UCAS: C700 BSc/Bioc Essential subjects: A level Biology and chemistry. Following an in-depth foundation in biochemistry, the course broadens out to allow students to focus in more specialist elds. These include biophysical chemistry, which permits the descriptions of biological macromolecules at the atomic level, and understanding the genome and gene regulation. By the third year optional modules provide you with the opportunity to pursue areas that you nd particularly interesting. Students leave Warwick with a solid background in the biochemical and structural basis of molecular, cellular and developmental processes in a variety oforganismsranging from bacteria to mammals. For more information on this course please visit www.warwick.ac.uk/C700

UCAS: B900 BSc/BiomS Essential subjects: A level Biology Biomedical Science involves the study of life processes in humans and provides an understanding of the causes and consequences of human disease, ranging from infection to cancer, to neurological decay. The application of new biological concepts in medicine is an ever-growing and exciting process. Developments in molecular, genetic and cell biological research continue to drive progress in areas ranging from vaccine development to neurodegenerative diseases and metabolic diseases such as diabetes. Drawing on a spectrum of modules students will come to understand the nature and extent of humandisease problems, both locally and globally. For more information on this course please visitwww.warwick.ac.uk/B900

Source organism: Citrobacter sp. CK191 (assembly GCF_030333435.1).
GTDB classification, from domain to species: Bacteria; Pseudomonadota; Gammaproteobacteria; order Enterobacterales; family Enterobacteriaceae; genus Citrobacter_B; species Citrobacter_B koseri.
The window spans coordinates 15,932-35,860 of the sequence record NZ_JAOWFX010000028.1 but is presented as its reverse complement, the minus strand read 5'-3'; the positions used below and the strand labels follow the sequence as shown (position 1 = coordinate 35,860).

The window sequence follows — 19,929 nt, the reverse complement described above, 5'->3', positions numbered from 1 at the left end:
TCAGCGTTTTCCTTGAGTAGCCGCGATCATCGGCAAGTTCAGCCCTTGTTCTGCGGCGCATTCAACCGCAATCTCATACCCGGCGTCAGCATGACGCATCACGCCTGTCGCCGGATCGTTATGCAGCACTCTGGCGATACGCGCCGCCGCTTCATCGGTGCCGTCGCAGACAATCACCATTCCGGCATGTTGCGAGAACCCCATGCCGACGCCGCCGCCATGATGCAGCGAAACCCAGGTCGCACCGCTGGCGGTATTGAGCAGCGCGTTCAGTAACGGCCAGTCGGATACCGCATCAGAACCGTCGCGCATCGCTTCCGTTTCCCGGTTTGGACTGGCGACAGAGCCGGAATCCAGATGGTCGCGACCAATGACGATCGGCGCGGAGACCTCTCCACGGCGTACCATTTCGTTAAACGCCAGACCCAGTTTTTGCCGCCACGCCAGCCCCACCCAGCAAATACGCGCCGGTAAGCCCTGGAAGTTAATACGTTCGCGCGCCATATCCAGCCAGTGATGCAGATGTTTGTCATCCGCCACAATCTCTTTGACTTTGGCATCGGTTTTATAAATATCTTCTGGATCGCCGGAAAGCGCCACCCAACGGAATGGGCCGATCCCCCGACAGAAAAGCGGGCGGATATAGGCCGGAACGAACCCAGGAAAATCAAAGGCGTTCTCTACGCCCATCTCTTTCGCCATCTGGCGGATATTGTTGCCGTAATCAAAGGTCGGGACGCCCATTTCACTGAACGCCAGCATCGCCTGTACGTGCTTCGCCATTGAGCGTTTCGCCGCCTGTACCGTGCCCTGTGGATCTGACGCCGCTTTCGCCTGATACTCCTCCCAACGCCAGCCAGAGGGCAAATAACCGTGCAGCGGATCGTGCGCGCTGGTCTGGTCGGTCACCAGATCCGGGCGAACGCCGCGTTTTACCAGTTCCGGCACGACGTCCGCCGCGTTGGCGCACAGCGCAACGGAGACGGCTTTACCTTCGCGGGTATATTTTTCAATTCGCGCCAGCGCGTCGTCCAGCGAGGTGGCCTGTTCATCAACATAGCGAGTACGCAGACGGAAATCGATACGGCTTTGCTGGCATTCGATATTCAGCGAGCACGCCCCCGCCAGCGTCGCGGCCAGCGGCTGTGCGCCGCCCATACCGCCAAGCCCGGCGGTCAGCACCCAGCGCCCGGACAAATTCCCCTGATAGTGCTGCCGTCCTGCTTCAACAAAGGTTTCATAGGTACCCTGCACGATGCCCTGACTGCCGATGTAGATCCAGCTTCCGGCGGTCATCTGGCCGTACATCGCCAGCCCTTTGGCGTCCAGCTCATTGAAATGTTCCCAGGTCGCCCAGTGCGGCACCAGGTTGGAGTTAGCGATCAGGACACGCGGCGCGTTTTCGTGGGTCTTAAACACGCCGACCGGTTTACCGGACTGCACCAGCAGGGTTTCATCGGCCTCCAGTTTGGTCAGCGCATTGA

BIOLOGICAL SCIENCES
A broad-based biology degree, the perfect springboard forawide range of life science careers

MEDICAL MICROBIOLOGY AND VIROLOGY


Understanding how the microscopic world affects andchanges the macroscopic environment

UCAS: C100 BSc/BioS Essential subjects: A level Biology This course spans the entire scale of biological systems from molecules to ecosystems. It offers broad exposure to cutting edge research in molecular, cellular and whole organism biology, while describing applications of science to major global challenges such as environmental management, food security, biotechnology and human health. The exceptionally wide range of options within the Biological Sciences degree allows you to choose the modules that are best suited to your personal interests and career ambitions. Students can graduate with a degree in Biological Sciences or can take modules to develop particular specialisms to graduate with: Biological Sciences (Cell Biology), Biological Sciences (Environmental Resources), Biological Sciences (Microbiology), Biological Sciences (Molecular Genetics) or Biological Sciences (Virology). For more information on this course please visit www.warwick.ac.uk/C100